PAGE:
Thanks for doing an important job

Sewer cleaning contractors and municipal maintenance professionals deserve recognition

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Whether you’ve been directly affected by it or not, most of you are probably aware of the cleanup efforts on the East Coast in the aftermath of Hurricane Sandy. The super storm left many communities devastated, and ongoing recovery projects are far from complete.

I’m insulated in my office here in northern Wisconsin, and it’s easy to feel removed from these situations with a 24-hour news cycle that skips from one tragedy to the next. We’re desensitized, and aside from texting a $10 donation to the Red Cross, it’s also easy to tell yourself there isn’t much you can do but wish these people the best. But Hurricane Sandy was different.

As the editor of Cleaner and Municipal Sewer & Water, I talk to the drain cleaning and hydroexcavation contractors who are doing everything they can to help the people and communities who are suffering. I talk to the municipal leaders who operate and maintain our water, sanitary and storm sewer systems. While I may not be directly impacted by the storm’s wrath, I have a great interest in those communities and the professionals who are literally bailing them out.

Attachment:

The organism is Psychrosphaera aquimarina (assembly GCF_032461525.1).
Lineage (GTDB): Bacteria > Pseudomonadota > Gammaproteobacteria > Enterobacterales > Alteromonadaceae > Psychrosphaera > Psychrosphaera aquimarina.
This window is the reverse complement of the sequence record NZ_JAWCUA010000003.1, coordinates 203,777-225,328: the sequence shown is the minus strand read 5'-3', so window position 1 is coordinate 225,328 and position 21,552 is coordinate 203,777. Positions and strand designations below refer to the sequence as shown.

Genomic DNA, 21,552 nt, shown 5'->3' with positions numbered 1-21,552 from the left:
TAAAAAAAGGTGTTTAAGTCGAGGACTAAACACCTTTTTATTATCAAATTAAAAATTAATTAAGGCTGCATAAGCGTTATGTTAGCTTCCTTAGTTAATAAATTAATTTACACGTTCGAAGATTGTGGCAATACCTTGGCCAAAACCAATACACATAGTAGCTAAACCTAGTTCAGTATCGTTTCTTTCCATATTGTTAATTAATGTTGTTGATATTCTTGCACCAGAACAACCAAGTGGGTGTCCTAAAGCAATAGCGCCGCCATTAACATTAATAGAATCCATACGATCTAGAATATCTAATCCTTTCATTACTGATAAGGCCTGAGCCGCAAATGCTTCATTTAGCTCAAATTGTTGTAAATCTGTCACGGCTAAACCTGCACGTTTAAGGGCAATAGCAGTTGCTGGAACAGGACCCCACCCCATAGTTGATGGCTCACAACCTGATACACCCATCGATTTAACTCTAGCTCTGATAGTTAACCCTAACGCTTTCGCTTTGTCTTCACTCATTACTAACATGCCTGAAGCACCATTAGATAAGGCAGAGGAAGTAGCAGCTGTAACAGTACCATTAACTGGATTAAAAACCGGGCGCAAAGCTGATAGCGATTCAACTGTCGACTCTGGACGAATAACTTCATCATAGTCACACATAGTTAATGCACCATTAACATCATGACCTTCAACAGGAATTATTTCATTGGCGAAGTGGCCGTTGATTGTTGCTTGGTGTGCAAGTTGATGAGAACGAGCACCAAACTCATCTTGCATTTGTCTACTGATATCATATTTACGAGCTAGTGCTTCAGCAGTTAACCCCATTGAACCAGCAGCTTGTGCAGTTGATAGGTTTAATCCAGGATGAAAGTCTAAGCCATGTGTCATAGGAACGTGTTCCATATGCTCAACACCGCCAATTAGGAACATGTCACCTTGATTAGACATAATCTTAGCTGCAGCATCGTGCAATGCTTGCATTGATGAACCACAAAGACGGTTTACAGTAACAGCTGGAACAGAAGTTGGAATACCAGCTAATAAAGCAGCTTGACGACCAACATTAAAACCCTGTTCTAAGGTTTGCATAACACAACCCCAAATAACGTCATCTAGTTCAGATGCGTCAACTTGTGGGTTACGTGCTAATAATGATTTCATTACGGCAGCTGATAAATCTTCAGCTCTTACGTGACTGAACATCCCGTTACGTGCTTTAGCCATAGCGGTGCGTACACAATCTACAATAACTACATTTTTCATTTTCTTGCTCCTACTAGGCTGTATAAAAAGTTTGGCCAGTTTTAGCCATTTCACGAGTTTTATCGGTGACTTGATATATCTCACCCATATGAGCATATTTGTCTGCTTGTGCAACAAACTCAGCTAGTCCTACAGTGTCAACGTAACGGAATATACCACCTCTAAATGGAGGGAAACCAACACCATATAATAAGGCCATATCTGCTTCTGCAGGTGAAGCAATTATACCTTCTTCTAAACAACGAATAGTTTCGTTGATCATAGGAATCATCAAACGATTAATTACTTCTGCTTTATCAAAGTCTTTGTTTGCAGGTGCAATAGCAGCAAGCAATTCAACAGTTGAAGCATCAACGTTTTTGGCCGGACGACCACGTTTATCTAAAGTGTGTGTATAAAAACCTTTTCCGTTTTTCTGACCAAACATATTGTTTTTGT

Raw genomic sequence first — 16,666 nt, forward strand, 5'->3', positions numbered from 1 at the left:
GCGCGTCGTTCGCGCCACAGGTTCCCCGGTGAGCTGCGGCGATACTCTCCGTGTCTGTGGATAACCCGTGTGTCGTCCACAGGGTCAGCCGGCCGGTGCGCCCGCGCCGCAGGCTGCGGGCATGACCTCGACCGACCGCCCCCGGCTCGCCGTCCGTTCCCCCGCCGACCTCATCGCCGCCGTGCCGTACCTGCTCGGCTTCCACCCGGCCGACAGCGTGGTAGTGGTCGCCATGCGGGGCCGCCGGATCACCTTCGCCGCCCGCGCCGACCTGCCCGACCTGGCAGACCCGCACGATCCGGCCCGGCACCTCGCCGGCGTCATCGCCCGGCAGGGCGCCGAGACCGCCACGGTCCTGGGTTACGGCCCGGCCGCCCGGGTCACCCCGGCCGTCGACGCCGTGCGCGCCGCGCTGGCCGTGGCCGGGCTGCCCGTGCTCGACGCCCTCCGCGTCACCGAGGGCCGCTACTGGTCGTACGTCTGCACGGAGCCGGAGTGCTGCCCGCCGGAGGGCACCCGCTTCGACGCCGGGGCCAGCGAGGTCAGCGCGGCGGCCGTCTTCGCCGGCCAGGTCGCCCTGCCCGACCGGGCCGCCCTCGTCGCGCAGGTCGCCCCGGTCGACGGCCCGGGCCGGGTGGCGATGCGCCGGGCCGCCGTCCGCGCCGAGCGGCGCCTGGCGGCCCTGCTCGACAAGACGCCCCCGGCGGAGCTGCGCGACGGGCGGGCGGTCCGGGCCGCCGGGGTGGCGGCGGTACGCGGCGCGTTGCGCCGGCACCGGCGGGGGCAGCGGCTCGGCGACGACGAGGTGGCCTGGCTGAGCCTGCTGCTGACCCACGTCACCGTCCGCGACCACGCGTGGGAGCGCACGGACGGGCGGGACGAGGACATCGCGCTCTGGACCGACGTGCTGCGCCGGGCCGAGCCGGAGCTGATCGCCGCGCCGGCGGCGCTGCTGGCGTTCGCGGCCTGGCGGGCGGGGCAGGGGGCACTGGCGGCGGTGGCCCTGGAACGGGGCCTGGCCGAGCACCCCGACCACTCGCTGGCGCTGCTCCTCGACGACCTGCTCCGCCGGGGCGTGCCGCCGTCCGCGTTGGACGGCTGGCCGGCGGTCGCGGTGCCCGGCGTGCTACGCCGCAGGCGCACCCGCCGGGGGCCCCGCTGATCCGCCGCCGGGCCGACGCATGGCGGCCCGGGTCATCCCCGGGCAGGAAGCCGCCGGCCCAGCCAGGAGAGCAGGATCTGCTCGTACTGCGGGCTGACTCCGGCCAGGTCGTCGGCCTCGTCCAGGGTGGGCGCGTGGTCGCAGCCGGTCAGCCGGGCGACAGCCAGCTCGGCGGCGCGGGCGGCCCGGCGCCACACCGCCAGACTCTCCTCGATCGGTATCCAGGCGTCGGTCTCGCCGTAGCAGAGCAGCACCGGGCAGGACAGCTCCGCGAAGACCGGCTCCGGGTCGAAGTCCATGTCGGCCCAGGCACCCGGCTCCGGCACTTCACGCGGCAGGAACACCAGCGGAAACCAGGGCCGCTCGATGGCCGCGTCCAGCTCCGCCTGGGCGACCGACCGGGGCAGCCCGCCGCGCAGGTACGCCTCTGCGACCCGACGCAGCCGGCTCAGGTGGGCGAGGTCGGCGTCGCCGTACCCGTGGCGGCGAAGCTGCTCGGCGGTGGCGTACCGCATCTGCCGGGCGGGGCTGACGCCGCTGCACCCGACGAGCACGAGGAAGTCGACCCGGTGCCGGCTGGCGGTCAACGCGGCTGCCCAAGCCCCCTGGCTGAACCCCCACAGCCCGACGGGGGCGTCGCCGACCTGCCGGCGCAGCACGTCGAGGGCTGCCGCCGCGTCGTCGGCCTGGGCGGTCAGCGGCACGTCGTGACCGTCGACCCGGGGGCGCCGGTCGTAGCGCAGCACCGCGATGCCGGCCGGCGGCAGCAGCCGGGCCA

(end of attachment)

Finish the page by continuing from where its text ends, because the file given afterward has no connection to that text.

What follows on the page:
I was lining up a story on the Jersey City wastewater utility when the storm hit. Jersey City suffered major damage. Water was everywhere and people were without power for several days. I put that story on hold for a while, knowing the people there have much bigger issues to deal with. The flood waters broke a long way from Wisconsin, and I can in no way understand the feeling of having everything I own float down the street, but I still felt a little bit more connected.

When I see photos of the cleanup effort, I find myself looking for company logos on the trucks, wondering if the workers are people I’ve talked to or written about. In a way, it’s like looking at an aerial photo of your town and trying to pick out your house, trying to find a known point of reference among the scattered and overturned pieces of a jigsaw puzzle. 

One thing is certain, the contractors and municipal maintenance professionals who are working long hours in brutal conditions to bring a little bit of normalcy back to people’s lives deserve recognition, just as the victims of this tragedy deserve to be more than a quickly forgotten report in the round-the-clock news cycle.

So, to all the cleaners and all the municipal utility people doing everything you can to restore order, I offer you my thanks. Yours is a job that doesn’t get enough of it, but it’s well deserved.



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